Training Requirements for Umpires, Referees, And Other Sports Officials

Umpires, referees, and other sports officials need a high school diploma or equivalent and moderate-term on-the-job training.

Degrees for Umpires, referees, and other sports officials
Percent
Less than High School 1.6
High School 10.9
Some College 18.9
Associates Degree 7.4
Bachelors Degree 41.6
Masters Degree 17.6
Doctorate or Professional Degree 2.0

Employment Outlook for Umpires, Referees, And Other Sports Officials

This represents about 19,000 people in the United States.

Over the next 10 years there will be aproximately 1,000 more umpires, referees, and other sports officials but, because of expected growth and replacement needs in the United States, we will need 7,000 more.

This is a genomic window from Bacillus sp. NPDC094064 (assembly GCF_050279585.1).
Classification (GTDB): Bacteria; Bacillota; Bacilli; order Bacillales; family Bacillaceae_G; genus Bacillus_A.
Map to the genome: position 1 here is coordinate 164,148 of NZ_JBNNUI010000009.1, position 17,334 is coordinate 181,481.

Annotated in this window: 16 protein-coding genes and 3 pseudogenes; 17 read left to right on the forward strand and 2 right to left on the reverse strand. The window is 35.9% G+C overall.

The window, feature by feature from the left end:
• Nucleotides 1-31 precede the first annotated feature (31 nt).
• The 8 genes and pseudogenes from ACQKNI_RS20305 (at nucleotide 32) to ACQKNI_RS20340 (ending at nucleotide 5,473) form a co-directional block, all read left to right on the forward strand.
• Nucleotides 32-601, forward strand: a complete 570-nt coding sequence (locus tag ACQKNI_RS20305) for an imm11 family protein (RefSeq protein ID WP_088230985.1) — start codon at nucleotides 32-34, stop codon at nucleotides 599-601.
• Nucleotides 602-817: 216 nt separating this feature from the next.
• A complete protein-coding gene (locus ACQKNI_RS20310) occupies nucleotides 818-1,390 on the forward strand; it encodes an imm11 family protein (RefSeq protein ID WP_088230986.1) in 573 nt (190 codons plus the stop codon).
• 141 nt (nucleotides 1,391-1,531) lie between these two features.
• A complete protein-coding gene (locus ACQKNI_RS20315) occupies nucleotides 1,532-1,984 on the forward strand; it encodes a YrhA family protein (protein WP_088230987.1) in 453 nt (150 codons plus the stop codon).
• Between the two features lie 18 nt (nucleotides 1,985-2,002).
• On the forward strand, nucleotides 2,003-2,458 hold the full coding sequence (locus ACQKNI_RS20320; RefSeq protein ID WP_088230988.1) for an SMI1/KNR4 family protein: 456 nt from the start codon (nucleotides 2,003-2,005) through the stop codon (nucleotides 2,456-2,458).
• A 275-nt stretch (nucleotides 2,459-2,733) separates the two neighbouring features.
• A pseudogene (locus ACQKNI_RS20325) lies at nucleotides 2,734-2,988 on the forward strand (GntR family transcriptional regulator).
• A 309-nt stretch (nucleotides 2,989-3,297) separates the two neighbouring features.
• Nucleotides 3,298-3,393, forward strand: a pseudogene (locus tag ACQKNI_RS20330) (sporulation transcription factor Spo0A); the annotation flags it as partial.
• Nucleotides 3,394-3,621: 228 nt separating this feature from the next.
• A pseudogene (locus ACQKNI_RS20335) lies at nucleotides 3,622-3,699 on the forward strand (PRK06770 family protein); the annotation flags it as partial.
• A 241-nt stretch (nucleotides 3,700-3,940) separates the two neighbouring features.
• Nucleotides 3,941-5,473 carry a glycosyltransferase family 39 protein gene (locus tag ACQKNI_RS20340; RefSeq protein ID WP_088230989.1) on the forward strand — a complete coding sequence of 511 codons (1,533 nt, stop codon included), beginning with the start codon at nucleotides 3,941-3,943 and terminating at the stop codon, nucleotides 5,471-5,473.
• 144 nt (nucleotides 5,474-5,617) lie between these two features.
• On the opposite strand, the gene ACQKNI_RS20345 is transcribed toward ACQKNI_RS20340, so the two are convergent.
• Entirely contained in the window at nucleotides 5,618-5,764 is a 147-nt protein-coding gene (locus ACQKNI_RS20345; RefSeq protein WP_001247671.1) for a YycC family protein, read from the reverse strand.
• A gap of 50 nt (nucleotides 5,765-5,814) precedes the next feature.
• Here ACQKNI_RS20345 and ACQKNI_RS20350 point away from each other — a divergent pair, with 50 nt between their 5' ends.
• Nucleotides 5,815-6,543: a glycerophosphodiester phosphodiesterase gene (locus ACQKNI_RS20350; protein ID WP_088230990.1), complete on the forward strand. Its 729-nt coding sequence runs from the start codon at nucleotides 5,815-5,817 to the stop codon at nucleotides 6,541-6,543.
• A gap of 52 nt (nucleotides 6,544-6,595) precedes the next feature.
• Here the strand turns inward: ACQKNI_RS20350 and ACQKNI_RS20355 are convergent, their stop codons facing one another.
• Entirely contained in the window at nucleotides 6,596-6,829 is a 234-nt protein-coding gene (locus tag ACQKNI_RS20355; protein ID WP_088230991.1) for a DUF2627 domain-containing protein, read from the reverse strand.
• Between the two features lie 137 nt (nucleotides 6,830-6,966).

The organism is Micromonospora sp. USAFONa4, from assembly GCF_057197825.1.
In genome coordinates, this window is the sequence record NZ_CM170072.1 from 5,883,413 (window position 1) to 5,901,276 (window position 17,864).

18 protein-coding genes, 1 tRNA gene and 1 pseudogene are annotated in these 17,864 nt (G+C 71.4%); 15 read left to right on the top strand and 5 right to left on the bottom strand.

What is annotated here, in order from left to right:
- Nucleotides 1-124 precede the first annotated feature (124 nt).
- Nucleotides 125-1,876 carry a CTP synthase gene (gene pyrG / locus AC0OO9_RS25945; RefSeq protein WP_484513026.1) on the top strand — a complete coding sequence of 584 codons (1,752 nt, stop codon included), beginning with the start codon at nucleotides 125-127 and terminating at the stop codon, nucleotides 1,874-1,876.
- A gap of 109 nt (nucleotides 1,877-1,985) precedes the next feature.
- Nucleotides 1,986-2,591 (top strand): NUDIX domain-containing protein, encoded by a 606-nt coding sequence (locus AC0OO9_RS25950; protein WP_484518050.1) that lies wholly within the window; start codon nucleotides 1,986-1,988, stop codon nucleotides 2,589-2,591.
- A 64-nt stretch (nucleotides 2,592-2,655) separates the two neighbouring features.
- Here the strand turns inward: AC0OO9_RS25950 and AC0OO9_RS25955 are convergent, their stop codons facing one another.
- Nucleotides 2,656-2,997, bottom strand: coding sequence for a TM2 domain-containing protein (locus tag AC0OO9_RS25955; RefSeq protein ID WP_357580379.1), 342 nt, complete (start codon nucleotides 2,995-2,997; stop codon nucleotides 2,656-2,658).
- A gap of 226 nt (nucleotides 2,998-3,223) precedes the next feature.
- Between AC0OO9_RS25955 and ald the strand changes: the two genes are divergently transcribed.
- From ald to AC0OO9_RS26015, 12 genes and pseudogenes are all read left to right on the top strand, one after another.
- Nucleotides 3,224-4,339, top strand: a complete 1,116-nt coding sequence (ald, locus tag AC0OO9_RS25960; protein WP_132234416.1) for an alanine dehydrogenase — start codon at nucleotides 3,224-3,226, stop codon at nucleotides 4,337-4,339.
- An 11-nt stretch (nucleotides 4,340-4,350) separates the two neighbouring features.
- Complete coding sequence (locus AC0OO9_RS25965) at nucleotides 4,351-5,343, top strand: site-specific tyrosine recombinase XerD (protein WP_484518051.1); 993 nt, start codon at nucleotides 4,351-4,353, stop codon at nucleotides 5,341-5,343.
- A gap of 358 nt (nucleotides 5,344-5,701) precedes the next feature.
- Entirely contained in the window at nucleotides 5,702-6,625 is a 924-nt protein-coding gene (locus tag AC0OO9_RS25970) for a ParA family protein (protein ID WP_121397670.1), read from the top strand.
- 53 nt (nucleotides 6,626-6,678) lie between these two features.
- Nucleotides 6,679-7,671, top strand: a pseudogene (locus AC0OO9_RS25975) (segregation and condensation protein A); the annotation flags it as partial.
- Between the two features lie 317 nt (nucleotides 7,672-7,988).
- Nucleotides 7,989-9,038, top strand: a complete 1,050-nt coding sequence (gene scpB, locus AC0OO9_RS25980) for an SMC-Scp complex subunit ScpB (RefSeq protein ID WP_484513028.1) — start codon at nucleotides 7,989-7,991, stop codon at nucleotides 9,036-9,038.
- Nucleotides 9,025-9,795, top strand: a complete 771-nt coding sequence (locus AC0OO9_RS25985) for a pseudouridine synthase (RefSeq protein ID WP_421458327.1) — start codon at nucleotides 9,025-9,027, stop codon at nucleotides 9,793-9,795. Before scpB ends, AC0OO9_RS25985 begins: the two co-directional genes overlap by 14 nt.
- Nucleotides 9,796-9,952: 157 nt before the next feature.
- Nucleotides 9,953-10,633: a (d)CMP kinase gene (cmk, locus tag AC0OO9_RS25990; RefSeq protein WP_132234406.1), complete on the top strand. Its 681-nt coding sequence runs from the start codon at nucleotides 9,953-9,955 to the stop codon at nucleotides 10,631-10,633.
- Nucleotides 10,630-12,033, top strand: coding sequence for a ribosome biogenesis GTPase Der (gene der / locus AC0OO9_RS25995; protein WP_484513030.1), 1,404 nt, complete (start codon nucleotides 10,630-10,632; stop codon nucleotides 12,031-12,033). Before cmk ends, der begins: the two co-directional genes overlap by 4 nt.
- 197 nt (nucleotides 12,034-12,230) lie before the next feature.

Typical Income for Umpires, Referees, And Other Sports Officials

Annual Salaries

On average, umpires, referees, and other sports officials make $35,540 per year.

Bottom 10% Bottom 25% Median Top 75% Top 90%
Umpires, referees, and other sports officials $18,150 $20,040 $25,660 $39,820 $58,160
Arts, design, entertainment, sports, and media occupations $21,210 $30,560 $47,190 $71,410 $103,360
Entertainers and performers, sports and related workers $18,940 $24,590 $40,870 $69,070 $123,010
Athletes, coaches, umpires, and related workers $18,160 $20,860 $31,440 $49,340 $73,720
National Average $19,290 $24,140 $37,040 $60,150 $94,540

This data is from the U.S. Bureau of Labor Statistics, Occupational Employment Statistics

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